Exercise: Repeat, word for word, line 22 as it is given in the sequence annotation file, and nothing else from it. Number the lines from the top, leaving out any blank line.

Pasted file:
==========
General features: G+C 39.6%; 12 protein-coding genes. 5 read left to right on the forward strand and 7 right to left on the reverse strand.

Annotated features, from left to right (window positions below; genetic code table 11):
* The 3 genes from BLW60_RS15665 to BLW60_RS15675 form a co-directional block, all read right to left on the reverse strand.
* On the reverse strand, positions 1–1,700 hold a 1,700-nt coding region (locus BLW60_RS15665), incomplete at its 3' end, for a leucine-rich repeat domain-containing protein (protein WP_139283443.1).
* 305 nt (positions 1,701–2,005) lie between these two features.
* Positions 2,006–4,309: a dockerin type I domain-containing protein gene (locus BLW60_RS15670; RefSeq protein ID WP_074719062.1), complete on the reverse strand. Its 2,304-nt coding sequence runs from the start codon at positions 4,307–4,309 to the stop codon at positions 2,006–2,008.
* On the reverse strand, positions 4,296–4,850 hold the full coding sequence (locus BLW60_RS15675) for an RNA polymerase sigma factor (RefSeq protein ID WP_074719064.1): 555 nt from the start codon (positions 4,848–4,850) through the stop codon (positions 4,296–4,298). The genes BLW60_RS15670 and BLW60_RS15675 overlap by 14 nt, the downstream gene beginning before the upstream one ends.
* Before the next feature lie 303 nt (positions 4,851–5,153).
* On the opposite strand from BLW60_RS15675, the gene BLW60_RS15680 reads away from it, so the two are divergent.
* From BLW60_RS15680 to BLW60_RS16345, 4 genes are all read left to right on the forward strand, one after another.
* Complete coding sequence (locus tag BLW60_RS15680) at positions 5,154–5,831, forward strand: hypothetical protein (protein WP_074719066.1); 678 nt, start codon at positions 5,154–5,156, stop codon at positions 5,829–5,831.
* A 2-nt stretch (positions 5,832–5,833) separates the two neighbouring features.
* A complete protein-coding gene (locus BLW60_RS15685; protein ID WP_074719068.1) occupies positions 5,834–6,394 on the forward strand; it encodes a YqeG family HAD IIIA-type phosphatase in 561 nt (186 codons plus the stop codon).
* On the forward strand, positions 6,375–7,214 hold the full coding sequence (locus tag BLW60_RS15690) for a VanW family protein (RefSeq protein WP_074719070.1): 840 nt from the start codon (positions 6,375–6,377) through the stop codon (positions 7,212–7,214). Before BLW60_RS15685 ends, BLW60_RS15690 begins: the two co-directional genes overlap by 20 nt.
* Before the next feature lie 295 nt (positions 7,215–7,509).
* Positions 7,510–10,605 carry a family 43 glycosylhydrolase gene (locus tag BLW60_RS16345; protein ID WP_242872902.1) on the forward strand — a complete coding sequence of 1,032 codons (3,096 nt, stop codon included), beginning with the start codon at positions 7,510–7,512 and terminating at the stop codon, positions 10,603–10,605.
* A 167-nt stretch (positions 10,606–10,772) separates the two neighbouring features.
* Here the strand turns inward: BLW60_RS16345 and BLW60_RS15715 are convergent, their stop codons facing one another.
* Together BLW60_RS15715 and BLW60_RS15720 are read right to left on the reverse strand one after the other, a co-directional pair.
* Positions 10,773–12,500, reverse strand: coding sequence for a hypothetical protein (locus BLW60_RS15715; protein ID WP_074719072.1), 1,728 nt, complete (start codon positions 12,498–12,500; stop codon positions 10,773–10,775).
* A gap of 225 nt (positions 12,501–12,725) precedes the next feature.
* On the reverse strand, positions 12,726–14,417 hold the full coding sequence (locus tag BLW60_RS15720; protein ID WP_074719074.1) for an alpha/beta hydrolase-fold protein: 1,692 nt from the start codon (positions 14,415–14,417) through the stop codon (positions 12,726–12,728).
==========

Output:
* On the reverse strand, positions 12,726–14,417 hold the full coding sequence (locus tag BLW60_RS15720; protein ID WP_074719074.1) for an alpha/beta hydrolase-fold protein: 1,692 nt from the start codon (positions 14,415–14,417) through the stop codon (positions 12,726–12,728).